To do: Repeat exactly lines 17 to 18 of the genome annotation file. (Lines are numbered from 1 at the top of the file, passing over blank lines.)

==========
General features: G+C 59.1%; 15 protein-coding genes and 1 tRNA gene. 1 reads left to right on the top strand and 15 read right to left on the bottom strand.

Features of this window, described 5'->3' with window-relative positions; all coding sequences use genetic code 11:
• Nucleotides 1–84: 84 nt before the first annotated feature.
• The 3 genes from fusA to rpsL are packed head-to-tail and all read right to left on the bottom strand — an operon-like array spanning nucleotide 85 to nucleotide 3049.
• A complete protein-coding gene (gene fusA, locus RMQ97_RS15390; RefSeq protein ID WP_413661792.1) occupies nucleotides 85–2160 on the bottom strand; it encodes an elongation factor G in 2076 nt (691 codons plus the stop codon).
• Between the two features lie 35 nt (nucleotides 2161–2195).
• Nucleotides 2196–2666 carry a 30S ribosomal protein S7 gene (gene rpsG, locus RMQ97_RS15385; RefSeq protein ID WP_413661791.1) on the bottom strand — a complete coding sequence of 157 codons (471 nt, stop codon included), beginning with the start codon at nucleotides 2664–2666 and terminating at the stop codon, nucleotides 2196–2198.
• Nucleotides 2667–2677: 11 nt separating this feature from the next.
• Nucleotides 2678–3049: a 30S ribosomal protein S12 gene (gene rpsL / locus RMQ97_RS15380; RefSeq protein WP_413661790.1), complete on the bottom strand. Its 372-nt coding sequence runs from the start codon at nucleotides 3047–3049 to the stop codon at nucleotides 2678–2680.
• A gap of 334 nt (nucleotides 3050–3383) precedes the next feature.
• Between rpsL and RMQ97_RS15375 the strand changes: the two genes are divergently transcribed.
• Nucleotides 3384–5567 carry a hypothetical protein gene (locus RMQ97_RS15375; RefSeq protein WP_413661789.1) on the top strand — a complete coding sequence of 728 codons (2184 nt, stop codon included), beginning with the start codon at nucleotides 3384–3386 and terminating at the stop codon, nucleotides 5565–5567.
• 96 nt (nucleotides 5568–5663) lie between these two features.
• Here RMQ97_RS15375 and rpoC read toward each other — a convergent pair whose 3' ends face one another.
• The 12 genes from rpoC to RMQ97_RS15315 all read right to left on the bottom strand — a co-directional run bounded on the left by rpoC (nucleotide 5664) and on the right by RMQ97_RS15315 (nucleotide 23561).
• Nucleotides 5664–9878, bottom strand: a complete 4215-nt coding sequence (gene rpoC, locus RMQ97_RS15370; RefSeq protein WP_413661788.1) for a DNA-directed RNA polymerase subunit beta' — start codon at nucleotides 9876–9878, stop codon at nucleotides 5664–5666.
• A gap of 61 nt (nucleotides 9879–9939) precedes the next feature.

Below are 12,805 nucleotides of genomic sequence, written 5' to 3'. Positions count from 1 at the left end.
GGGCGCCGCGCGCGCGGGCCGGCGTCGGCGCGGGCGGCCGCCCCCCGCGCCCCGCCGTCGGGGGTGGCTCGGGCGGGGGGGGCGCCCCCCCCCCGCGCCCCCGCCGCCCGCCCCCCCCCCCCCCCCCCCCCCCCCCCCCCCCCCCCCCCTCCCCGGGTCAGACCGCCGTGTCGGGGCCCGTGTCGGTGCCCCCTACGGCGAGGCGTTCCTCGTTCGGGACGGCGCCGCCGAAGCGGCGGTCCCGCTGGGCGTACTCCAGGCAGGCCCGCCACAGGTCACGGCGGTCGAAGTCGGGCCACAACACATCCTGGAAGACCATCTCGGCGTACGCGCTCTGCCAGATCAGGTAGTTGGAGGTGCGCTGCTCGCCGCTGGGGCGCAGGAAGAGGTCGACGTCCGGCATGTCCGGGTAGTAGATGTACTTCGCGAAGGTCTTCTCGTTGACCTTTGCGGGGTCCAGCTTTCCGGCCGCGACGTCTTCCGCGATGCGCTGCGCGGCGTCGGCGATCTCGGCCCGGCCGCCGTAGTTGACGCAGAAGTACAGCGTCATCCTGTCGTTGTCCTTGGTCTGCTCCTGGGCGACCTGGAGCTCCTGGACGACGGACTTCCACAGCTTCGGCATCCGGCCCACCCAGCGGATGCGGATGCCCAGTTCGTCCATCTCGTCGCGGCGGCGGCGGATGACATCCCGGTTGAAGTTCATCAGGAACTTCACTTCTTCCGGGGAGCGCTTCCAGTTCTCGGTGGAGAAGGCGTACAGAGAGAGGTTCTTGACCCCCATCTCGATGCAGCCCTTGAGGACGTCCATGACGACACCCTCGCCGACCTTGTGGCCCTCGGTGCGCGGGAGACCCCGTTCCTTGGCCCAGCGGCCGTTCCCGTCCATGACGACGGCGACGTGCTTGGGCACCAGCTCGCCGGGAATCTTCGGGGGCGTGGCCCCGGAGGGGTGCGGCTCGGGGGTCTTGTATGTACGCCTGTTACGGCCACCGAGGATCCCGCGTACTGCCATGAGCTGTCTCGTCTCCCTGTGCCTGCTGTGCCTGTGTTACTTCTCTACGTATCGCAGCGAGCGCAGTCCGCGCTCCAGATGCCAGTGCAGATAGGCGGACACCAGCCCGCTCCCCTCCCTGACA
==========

• A gap of 61 nt (nucleotides 9879–9939) precedes the next feature.

Below are 12,805 nucleotides of genomic sequence, written 5' to 3'. Positions count from 1 at the left end.